Back in 2012, London and New York based Shopa launched as a “social marketplace” where users were rewarded for promoting products they like. The company raised $1.4 million from Notion Capital and Octopus. Another in the arena is Shopcade, which has raised $4 million, or Nuji which raised $2 million. There’s something about these social shopping startups that European investors like – probably because of the early access to revenue models. Now another company plans to enter a similar space.
Favr.tt is a privately funded social shopping app for consumers and – in particular – social influencers that rewards them directly with cash when others click and buy on items they’ve linked to via affiliate links. What makes it stand out is its focus on mobile, via Android and iOS apps.
It launched quietly a couple of months ago but it’s now stepping on the gas.
Today London tech startup veteran Inmaculada Martinez has joined as CEO, alongside co-founder Matthew Woolf, CTO. Prior to Favr.tt, Martinez led a number of VC-backed startups to exit, such as Escape Velocity and Jutel Visual Radio Oulu, and she was the first employee at Moo.com. She’s also worked at Goldman Sachs, Cable & Wireless, and Nokia in its heyday.
Favr.tt’s graph database matches people with products, and rewards users’ social influence with cash-back commissions. Whereas a user would have to sign up to an affiliate scheme to share an affiliate link, with Favr.tt, a user just searches for a product and Favr.tt brings them back to the affiliate link, which is linked to their account. When they share it, any sale commission is credited directly to their bank account.
The company now plans to raise further funding with a view to launching in the US, the idea being to turn social media into one big affiliate marketing marketplace, effectively turning it from a B2B proposition into a consumer-facing phenomenon.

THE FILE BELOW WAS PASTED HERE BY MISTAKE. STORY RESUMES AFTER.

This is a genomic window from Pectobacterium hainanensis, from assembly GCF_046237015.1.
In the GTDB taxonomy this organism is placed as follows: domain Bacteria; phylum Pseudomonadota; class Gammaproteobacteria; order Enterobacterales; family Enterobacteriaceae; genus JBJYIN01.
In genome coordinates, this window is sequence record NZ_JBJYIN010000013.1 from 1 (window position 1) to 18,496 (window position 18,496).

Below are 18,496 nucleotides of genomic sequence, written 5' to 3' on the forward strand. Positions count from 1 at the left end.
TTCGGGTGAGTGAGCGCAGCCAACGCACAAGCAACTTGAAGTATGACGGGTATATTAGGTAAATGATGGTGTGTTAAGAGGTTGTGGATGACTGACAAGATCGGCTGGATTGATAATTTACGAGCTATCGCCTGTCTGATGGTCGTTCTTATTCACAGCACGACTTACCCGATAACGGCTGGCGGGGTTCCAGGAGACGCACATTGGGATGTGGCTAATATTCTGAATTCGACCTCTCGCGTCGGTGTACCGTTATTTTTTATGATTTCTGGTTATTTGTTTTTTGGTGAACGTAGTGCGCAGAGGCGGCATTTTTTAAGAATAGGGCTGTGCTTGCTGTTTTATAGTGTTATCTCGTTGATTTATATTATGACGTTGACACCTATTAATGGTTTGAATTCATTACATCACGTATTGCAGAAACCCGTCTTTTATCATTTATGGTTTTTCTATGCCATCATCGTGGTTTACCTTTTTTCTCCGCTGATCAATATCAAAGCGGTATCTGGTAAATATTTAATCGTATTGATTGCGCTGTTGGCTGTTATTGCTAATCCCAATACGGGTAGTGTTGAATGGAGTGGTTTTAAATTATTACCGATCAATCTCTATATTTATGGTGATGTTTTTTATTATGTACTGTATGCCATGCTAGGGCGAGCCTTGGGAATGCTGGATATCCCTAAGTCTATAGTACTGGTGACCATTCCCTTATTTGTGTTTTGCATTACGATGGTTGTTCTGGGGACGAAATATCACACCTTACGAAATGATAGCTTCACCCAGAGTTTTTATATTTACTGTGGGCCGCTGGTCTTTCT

”If you are Skimlinks your clients are big publisher sites, but for us our client is Facebook and Twitter,” Martinez tells me. “This is where our users publish the opportunities, as we are 100% user generated content.”
In the parlance of the trade, it “monetises peer-2-many” recommendations and may well amplify social influence for brands. That’s assuming it doesn’t get sullied by the usual problems with spammy affiliate marketing.
Favr.tt competes in two ways with existing businesses.
First is the “cash-back payments to consumers” model, where catalogue-style discounted outlets such as Quidco give you money back on in-store spending — but only on a store-by-store basis. There are also cash-back credit cards.
Another model is companies that might pay you a few cents when you search for a flight on a search engine with affiliate deals.
But with Favr.tt users get cash sent to their PayPal accounts from any purchase, or any purchase made by others who click their social shopping links.
This taps into users who also recommend things on social media. There are differences between all these social shopping sites, however.
“We are taking payments on shopa so it’s much more of a marketplace than the guys at favr.tt which is affiliate based,” says Peter Janes, founder and CEO of Shopa.
Favr.tt looks and sounds like a good idea, but when your Twitter and Facebook feeds get a little over-cooked with products pushed by your ‘friends’ you know whether it’s actually worked or not.